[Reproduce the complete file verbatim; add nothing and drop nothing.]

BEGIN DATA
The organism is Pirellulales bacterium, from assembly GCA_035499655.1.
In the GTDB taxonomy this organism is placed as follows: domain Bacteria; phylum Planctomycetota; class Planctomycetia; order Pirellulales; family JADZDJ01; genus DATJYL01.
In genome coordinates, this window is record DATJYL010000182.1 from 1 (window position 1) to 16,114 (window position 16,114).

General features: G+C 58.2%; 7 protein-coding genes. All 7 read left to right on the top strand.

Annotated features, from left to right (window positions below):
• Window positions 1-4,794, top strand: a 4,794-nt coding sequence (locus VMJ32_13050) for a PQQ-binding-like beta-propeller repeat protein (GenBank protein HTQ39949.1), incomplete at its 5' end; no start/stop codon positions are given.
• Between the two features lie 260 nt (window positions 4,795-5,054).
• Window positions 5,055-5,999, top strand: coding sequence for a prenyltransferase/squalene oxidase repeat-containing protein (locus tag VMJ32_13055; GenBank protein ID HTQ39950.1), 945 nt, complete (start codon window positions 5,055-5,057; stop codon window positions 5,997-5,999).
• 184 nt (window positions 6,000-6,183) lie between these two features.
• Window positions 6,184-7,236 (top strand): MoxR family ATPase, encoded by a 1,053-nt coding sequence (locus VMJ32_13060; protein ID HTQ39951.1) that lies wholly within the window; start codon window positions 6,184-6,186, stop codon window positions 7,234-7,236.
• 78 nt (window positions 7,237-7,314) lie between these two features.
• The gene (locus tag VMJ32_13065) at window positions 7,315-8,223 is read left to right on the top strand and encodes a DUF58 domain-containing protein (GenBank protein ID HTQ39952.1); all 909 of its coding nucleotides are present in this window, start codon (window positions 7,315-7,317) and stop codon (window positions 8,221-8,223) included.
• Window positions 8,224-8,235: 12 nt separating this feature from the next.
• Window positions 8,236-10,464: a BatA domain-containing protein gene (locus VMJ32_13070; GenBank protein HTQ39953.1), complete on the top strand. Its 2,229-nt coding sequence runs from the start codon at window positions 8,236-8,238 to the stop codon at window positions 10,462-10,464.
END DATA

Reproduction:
The organism is Pirellulales bacterium, from assembly GCA_035499655.1.
In the GTDB taxonomy this organism is placed as follows: domain Bacteria; phylum Planctomycetota; class Planctomycetia; order Pirellulales; family JADZDJ01; genus DATJYL01.
In genome coordinates, this window is record DATJYL010000182.1 from 1 (window position 1) to 16,114 (window position 16,114).

General features: G+C 58.2%; 7 protein-coding genes. All 7 read left to right on the top strand.

Annotated features, from left to right (window positions below):
• Window positions 1-4,794, top strand: a 4,794-nt coding sequence (locus VMJ32_13050) for a PQQ-binding-like beta-propeller repeat protein (GenBank protein HTQ39949.1), incomplete at its 5' end; no start/stop codon positions are given.
• Between the two features lie 260 nt (window positions 4,795-5,054).
• Window positions 5,055-5,999, top strand: coding sequence for a prenyltransferase/squalene oxidase repeat-containing protein (locus tag VMJ32_13055; GenBank protein ID HTQ39950.1), 945 nt, complete (start codon window positions 5,055-5,057; stop codon window positions 5,997-5,999).
• 184 nt (window positions 6,000-6,183) lie between these two features.
• Window positions 6,184-7,236 (top strand): MoxR family ATPase, encoded by a 1,053-nt coding sequence (locus VMJ32_13060; protein ID HTQ39951.1) that lies wholly within the window; start codon window positions 6,184-6,186, stop codon window positions 7,234-7,236.
• 78 nt (window positions 7,237-7,314) lie between these two features.
• The gene (locus tag VMJ32_13065) at window positions 7,315-8,223 is read left to right on the top strand and encodes a DUF58 domain-containing protein (GenBank protein ID HTQ39952.1); all 909 of its coding nucleotides are present in this window, start codon (window positions 7,315-7,317) and stop codon (window positions 8,221-8,223) included.
• Window positions 8,224-8,235: 12 nt separating this feature from the next.
• Window positions 8,236-10,464: a BatA domain-containing protein gene (locus VMJ32_13070; GenBank protein HTQ39953.1), complete on the top strand. Its 2,229-nt coding sequence runs from the start codon at window positions 8,236-8,238 to the stop codon at window positions 10,462-10,464.